We make an assumption that the master process never fails.

We also assume that our nodes are fail-stop, that means:

  • Server stops working in case of its failure, i.e. it never sends an incorrect response.
  • Such failure is always detectable by the master process.

Let’s consider how to add a new node: in theory, a new node can be added to any position in the chain, however adding to the tail seems as the most easier way to do it — we just need to copy the state of the current tail to the new node and notify old tail that it needs to transfer requests further to the new tail.

Finally, let’s consider possible failures:

  • Failure of the head.
    Remove the node from the chain and nominate its successor as the new head. Only requests from Pending(head) which have not been sent further will be lost, i.e. Pending(head) \ Sent(head).
  • Failure of the tail.
    Remove the node from the chain and nominate its predecessor as the new tail. Before that Sent(tail — 1) becomes empty (marked as processed by the tail), which makes Pending(tail — 1) smaller.
  • Failure of another node k.
    Master process notifies nodes k — 1 and k + 1 about the failure. There could be a loss of requests from Sent(k — 1) which actually have not reached node k + 1, so we resend Sent(k — 1) again and only after that makes k + 1 the successor of the k — 1.

2.4 Comparison with primary/backup approach

  • Read requests are served by only one node in CR and are responded immediately, whereas in P/B there could be a delay on the Primary node to receive write confirmations from all backups.
  • Write request is executed on all nodes in both approaches, however, it is a bit faster in P/B due to the parallel execution.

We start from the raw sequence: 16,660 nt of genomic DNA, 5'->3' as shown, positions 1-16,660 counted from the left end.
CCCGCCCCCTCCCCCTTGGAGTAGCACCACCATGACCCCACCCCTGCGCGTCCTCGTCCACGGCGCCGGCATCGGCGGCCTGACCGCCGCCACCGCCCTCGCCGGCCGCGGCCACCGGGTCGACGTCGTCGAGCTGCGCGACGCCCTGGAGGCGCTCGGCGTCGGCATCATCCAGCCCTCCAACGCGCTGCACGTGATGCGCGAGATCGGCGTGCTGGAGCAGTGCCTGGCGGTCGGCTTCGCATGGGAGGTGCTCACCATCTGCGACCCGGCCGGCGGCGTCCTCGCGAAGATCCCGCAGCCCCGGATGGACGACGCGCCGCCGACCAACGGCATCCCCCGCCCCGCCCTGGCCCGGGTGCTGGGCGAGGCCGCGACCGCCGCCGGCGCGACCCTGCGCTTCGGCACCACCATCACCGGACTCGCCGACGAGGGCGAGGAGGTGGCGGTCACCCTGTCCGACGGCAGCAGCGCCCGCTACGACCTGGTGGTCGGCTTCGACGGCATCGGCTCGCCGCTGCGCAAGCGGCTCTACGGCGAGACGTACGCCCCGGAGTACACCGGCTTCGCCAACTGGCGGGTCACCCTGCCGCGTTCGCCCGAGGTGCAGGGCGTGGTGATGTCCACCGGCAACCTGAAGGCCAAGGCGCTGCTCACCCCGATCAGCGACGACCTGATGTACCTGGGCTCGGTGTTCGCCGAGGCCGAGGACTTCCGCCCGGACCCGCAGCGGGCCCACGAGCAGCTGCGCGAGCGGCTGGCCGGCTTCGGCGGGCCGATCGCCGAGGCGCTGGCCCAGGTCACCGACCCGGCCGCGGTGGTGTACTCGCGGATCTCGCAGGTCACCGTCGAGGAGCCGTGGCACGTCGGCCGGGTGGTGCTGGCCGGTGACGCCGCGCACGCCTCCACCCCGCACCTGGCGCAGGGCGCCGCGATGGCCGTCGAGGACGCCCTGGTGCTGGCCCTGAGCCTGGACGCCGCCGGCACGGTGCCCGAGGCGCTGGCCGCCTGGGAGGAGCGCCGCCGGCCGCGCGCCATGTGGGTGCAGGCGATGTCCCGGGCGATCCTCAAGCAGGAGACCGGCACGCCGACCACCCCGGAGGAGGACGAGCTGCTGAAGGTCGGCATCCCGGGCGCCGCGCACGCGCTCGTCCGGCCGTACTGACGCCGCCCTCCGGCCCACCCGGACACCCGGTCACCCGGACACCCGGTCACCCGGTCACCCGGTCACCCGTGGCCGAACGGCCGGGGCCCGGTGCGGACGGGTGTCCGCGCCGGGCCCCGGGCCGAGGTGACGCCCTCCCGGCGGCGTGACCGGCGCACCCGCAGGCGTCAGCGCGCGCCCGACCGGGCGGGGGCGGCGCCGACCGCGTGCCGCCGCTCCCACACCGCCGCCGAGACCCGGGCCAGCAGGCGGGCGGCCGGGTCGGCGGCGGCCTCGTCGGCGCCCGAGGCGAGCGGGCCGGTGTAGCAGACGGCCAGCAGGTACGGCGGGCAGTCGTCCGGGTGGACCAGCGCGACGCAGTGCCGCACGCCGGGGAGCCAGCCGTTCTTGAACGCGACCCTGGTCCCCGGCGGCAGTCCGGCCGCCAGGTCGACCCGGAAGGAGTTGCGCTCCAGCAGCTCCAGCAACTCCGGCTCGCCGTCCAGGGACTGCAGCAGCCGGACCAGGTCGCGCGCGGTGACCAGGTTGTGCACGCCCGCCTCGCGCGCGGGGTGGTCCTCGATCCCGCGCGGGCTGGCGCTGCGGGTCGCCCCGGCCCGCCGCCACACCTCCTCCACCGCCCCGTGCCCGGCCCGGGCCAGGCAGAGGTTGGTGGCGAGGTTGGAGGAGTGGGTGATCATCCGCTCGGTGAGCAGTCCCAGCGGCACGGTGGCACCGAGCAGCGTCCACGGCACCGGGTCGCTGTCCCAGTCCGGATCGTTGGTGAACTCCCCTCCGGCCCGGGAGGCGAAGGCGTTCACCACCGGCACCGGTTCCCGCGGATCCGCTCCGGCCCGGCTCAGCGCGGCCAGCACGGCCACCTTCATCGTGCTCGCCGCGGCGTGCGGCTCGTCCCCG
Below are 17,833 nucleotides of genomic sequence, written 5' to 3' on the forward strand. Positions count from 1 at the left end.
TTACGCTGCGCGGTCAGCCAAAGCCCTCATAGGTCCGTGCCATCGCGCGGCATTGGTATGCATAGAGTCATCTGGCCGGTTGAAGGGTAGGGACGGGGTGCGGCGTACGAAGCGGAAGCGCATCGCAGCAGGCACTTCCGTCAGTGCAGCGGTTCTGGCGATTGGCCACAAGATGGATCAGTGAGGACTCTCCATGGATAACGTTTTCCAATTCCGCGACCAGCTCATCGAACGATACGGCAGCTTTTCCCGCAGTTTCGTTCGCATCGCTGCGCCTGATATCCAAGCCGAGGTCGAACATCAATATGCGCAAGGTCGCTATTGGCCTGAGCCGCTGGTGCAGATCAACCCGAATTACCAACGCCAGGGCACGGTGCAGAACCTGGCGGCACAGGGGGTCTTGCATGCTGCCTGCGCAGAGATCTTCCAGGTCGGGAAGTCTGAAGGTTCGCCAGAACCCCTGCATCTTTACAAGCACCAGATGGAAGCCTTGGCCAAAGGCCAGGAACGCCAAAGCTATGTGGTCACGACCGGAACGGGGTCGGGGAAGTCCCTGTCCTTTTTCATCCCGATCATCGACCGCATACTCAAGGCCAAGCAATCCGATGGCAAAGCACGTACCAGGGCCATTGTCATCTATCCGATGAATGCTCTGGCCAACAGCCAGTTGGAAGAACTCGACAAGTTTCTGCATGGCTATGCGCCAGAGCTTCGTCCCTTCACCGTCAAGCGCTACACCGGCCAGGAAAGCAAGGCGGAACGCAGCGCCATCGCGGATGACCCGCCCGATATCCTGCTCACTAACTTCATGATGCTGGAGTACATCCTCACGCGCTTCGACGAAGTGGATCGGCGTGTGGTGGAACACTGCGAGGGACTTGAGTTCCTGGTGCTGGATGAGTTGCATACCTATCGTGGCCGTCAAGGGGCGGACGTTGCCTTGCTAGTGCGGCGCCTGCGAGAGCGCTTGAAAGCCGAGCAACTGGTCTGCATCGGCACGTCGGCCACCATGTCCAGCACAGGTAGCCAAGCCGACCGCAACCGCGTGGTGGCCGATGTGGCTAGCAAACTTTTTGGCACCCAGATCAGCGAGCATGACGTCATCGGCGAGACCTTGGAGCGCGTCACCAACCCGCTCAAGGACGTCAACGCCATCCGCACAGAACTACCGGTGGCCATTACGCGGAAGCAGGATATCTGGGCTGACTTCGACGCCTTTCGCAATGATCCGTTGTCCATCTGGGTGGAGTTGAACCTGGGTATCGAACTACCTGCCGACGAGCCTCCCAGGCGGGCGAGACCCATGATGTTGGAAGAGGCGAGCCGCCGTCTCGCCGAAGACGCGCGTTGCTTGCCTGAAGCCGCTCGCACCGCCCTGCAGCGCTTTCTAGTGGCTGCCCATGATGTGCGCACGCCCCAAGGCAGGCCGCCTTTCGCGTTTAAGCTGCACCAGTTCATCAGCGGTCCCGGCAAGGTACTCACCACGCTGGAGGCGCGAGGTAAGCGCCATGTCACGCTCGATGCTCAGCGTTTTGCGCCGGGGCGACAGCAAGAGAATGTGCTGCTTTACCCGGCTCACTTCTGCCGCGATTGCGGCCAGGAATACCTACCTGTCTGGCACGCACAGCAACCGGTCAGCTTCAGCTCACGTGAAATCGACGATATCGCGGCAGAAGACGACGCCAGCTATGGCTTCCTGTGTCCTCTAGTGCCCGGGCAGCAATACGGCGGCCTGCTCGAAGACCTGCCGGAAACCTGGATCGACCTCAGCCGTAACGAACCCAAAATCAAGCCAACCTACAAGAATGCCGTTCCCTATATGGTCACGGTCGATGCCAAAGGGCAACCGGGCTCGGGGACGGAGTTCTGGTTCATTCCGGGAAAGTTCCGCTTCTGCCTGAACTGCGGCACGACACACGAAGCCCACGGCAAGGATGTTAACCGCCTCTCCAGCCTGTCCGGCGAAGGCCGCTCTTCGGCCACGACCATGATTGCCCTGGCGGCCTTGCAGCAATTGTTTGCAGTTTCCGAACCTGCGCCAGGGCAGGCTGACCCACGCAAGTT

Delays during failures in the CR approach:

  • Head failure: read requests are still served. There is a delay of 2 messages — from master process to all nodes about new head node and also from master process to all clients.
  • Tail failure: delay of 2 messages for read and write requests — to notify
    tail — 1 about the new tail and also o notify all clients.
  • Failure of any other node: there is no delay for read requests. Write requests could be delayed till Sent(is) is being re-sent.

Delays during failures in the P/B approach:

  • Primary failure: delay of up to 5 messages to choose a new primary node and sync the state.
  • Backup failure: no delays for read requests, but only if there are no write requests. Otherwise, it can be a delay for up to 1 message.

As you can see, worst failure for CR (tail) is faster than worst failure for P/B (Primary).

Authors of the original research conducted extensive tests and made a conclusion that CR performance is the same as for P/B.

3. Chain Replication with Apportioned Queries — CRAQ

It is clear that the basic approach has a weak point — the tail, which processes all read requests. This can lead us to the following issues:

  • Tail becomes a hotspot, i.e. a node which processes the majority of the requests.
  • Tail can slow down write requests if placed in another datacenter.

CRAQ suggests a very simple idea: let’s allow read requests to be processed by all nodes but the tail. To preserve consistency we will maintain a version vector for write requests and we will do requests to the tail to get the latest committed version in case of ambiguity.

3.1 Architecture

So, each node except tail processes read requests and returns the value back to the clients. Head returns the response to clients in case of write requests (Compare this with the basic approach).

Each non-tail node can maintain more than one version of the same key, and those versions are monotonically increasing. Each version can be either “clean” or “dirty”, in the beginning all versions are clean.

When a node receives a write request it adds the received version to its local list of versions of that key, and:

  • If the node is the tail then it marks the version as clean, the version now is committed and the tail sends ACK back to the head.
  • Otherwise — the node marks the version as dirty and passes to the next node.

When a node receives ACK from its successor it marks the version as clean and removes all older versions.

When a node receives a read request:

  • If the latest known to the node version is clean — return it.
  • Otherwise — ask tail to get last committed version of the given key, which it sends back to the client. (Such version will always exist on the tail by design).